New Alzheimer's Treatment Offers Hope

How a New Treatment Could Change Everything for Seniors With Alzheimer’s

New Study May Represent Breakthrough in Alzheimer’s Treatment

For many years, doctors have relied on drugs and behavioral management to treat elderly patients with Alzheimer’s. To date, no one has been able to identify a cure or procedure that will treat the underlying causes of the disease. But according to a new study released by Australian researchers this week, that may be about to change. If successful, the new treatment could restore brain and memory function, giving affected seniors a new lease on life.

What Causes Alzheimer’s Disease

The loss of memory associated with Alzheimer’s disease is caused in part by an accumulation of proteins that clump inside the neurons of the brain. These molecular structures cause lesions that affect cognitive function and memory capabilities. While Alzheimer’s remains a complex medical condition with causes that may not be entirely clear, researchers have found links between certain types of protein build-up and the loss of brain function. Based on this knowledge,  researchers in Australia have developed a new technique that may one day enable revolutionary treatments for Alzheimer’s patients.

What the New Treatment Does

The study, published earlier this month, used non-invasive ultrasound technology to target the blood-brain barrier in the brains of affected mice. By gently opening this barrier using sound waves and stimulating the brain’s natural waste-removal cells, the researchers were able to clear the accumulated protein clumps, restoring memory function in 75% of the mice in the study. Even more encouraging was the fact that the mice experienced no damage to surrounding brain tissue.

While the procedure is not yet ready for human trials, researchers express significant optimism about the potential benefits of the treatment. Previous treatments for Alzheimer’s have sought to manage symptoms, but have been unable to treat the underlying cause. With the ultrasound treatment, memory function itself could be restored and the affected person could return to a more normal quality of life.

Researchers anticipate at least two more years of testing before trying the new procedure on a human brain. Because little is known about the effects of opening the blood-brain barrier, more research is needed to determine whether there may be any long-lasting effects. The blood-brain barrier protects the brain from bacteria and other harmful pathogens, but it also keeps out medications, which is one reason drug therapy has been largely unsuccessful in treating Alzheimer’s. However, researchers say that the new treatment will open the barrier temporarily, allowing the treatment to take affect. The barrier will then close up and resume its protective function.

The Future of Alzheimer’s Disease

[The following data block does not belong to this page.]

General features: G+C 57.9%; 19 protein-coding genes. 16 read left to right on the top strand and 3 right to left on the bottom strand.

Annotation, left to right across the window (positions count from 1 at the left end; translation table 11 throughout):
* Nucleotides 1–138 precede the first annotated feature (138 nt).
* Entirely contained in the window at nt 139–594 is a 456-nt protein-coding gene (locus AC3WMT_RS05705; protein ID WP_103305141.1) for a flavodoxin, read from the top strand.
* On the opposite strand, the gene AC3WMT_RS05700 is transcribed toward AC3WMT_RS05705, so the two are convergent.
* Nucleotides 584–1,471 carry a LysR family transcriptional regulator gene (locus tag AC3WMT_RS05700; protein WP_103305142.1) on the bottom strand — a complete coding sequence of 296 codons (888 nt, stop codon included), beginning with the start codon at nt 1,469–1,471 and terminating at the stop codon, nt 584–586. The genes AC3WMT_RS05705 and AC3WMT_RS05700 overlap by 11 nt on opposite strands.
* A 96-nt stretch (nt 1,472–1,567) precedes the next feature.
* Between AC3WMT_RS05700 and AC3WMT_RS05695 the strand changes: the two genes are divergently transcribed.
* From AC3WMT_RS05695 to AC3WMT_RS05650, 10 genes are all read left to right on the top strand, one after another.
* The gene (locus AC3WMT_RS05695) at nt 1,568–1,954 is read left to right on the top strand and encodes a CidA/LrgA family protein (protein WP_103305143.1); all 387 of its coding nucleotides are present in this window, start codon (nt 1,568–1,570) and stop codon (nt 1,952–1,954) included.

Families of elderly Alzheimer’s patients understand the pain and heartache associated with watching the mental decline of a loved one. As memory deteriorates, a person’s personality may change, he or she may be unable to perform basic tasks or maintain personal hygiene, and may forget the names of close family members. A full-time in-home caregiver may be the best solution for helping a loved one manage the needs of daily life and he or she can also offer insight into progress or deterioration over time.

Researchers hope that the new treatment will be ready for human trials in 2017. If successful, it could offer hope to thousands of families who struggle with the hardship of Alzheimer’s. In the meantime, doctors recommend that families encourage elderly loved ones to remain active as much as possible, maintain a familiar environment, and use simple direct communication. Coping strategies can help reduce friction and prevent agitation, while keeping the person involved in as many familiar tasks and activities as possible can reduce depression and keep him or her from becoming disoriented.

If you have an elderly loved one who is suffering from Alzheimer’s disease, providing structured care can help maintain positive relationships among family members. In the future, doctors may be able to successfully treat the causes of the disease; in the present, however, it’s important that family members remain supportive in order to create the best possible quality of life.

Photo by bradleypjohnson -(cc)


Joyce Apperson
Joyce Apperson

Joyce Apperson is a Registered Nurse and Geriatric Care Manager with 15 plus years of experience working with advocating for seniors. She is the founder and President of Caring Connection, Inc., which provides in-home care and geriatric care management in Harford County, Baltimore County and Cecil County in Maryland. Joyce currently serves on the Harford County Advisory Board on Aging. In addition to writing articles here for the Caring Connection's blog, Joyce has been a regular contributor on senior care topics to the County Gazette.

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